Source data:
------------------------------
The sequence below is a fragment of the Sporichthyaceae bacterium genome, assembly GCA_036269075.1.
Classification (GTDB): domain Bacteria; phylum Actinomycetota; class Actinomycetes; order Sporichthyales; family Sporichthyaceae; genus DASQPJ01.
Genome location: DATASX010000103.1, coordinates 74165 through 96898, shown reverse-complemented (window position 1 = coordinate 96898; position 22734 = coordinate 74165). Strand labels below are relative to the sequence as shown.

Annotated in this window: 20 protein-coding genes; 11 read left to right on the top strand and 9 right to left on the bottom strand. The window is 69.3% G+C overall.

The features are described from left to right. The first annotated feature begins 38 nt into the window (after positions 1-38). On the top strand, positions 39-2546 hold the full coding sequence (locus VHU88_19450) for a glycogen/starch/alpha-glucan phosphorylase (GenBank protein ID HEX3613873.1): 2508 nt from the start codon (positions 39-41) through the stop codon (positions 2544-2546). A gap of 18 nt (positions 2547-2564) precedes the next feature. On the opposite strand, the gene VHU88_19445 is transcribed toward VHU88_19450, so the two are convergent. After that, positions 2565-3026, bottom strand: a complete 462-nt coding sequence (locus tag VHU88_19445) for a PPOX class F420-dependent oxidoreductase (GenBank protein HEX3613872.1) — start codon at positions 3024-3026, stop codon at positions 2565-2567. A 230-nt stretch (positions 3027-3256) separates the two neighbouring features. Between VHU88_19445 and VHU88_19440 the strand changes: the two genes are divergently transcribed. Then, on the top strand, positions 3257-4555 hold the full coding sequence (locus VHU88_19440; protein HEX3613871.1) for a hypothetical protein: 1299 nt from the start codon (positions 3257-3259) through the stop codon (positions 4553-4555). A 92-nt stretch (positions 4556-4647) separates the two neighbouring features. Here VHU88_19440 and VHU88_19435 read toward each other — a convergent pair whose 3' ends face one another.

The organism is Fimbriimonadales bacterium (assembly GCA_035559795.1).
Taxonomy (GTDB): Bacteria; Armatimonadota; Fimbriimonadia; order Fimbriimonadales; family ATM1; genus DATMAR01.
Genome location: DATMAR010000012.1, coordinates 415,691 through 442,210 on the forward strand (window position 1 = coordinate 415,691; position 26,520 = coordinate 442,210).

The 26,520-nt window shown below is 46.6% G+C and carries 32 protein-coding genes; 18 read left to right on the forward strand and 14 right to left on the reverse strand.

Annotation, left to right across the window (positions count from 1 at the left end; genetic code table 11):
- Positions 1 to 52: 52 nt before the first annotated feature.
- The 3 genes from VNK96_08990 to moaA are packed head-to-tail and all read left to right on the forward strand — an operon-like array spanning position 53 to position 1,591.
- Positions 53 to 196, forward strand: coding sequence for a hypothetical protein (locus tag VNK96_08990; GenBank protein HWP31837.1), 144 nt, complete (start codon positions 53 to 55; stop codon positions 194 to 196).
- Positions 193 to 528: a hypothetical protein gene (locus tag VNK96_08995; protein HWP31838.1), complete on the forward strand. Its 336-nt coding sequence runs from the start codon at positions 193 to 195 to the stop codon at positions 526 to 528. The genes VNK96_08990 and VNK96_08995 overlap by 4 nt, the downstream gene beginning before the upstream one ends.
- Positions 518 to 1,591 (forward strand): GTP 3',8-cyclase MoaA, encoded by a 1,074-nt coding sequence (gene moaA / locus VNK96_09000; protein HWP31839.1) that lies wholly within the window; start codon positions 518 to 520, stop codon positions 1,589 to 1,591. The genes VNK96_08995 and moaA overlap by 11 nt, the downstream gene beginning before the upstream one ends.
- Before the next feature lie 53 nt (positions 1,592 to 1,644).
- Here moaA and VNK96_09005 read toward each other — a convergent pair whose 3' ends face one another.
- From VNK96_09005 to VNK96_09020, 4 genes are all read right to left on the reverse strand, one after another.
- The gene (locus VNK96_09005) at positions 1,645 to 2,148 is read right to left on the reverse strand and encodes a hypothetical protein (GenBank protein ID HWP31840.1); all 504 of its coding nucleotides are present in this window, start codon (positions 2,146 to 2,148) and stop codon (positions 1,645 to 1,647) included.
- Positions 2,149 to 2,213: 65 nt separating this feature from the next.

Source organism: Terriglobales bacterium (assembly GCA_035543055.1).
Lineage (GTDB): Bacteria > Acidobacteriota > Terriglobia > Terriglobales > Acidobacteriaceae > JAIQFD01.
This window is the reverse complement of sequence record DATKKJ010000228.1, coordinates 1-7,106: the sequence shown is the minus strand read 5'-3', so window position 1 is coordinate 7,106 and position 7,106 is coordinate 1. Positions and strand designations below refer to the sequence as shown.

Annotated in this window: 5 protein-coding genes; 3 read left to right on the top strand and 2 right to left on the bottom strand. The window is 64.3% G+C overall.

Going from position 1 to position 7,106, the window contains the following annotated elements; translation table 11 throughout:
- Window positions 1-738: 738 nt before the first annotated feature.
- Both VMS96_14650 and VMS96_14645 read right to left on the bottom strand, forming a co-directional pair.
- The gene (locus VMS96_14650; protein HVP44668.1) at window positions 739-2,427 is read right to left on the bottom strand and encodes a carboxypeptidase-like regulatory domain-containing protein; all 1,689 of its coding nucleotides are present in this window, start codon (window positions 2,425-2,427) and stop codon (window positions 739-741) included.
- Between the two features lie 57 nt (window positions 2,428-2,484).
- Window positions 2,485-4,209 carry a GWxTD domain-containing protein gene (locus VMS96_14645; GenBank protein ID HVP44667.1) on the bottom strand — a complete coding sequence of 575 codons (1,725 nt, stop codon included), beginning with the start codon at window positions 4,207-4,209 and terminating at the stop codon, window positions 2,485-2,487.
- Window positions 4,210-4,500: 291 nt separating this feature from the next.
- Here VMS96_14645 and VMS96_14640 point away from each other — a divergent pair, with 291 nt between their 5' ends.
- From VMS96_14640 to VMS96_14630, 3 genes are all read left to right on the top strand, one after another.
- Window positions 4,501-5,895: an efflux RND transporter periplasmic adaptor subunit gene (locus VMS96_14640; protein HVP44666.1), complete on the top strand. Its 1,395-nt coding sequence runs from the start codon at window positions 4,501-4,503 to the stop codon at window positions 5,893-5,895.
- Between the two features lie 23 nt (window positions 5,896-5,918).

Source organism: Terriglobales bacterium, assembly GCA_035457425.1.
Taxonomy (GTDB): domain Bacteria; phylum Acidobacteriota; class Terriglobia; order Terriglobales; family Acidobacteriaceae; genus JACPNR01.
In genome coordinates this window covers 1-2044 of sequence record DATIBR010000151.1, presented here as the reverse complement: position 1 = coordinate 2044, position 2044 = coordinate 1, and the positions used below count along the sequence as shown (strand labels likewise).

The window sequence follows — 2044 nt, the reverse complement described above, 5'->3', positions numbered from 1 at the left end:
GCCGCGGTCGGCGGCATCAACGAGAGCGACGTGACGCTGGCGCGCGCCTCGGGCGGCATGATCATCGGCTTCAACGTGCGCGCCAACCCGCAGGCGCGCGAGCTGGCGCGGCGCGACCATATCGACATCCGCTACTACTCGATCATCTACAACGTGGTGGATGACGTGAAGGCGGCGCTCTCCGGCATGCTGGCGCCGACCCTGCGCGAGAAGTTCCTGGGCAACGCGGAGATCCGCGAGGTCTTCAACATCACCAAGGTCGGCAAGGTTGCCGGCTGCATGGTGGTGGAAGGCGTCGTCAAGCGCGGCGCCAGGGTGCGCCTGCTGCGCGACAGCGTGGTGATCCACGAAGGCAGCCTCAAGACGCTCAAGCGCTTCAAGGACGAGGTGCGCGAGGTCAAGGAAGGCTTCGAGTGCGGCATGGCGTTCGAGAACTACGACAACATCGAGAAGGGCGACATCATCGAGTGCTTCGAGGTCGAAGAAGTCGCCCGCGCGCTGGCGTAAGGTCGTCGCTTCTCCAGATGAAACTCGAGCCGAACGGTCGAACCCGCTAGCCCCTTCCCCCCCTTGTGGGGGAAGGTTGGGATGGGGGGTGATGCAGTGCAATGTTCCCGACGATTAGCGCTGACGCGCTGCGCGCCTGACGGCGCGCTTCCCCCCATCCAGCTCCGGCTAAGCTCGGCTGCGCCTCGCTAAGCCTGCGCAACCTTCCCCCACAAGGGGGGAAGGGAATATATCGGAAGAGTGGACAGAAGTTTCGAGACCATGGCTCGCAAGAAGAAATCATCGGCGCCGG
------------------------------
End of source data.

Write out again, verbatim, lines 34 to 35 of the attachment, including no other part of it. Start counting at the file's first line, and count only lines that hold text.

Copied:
- Window positions 4,501-5,895: an efflux RND transporter periplasmic adaptor subunit gene (locus VMS96_14640; protein HVP44666.1), complete on the top strand. Its 1,395-nt coding sequence runs from the start codon at window positions 4,501-4,503 to the stop codon at window positions 5,893-5,895.
- Between the two features lie 23 nt (window positions 5,896-5,918).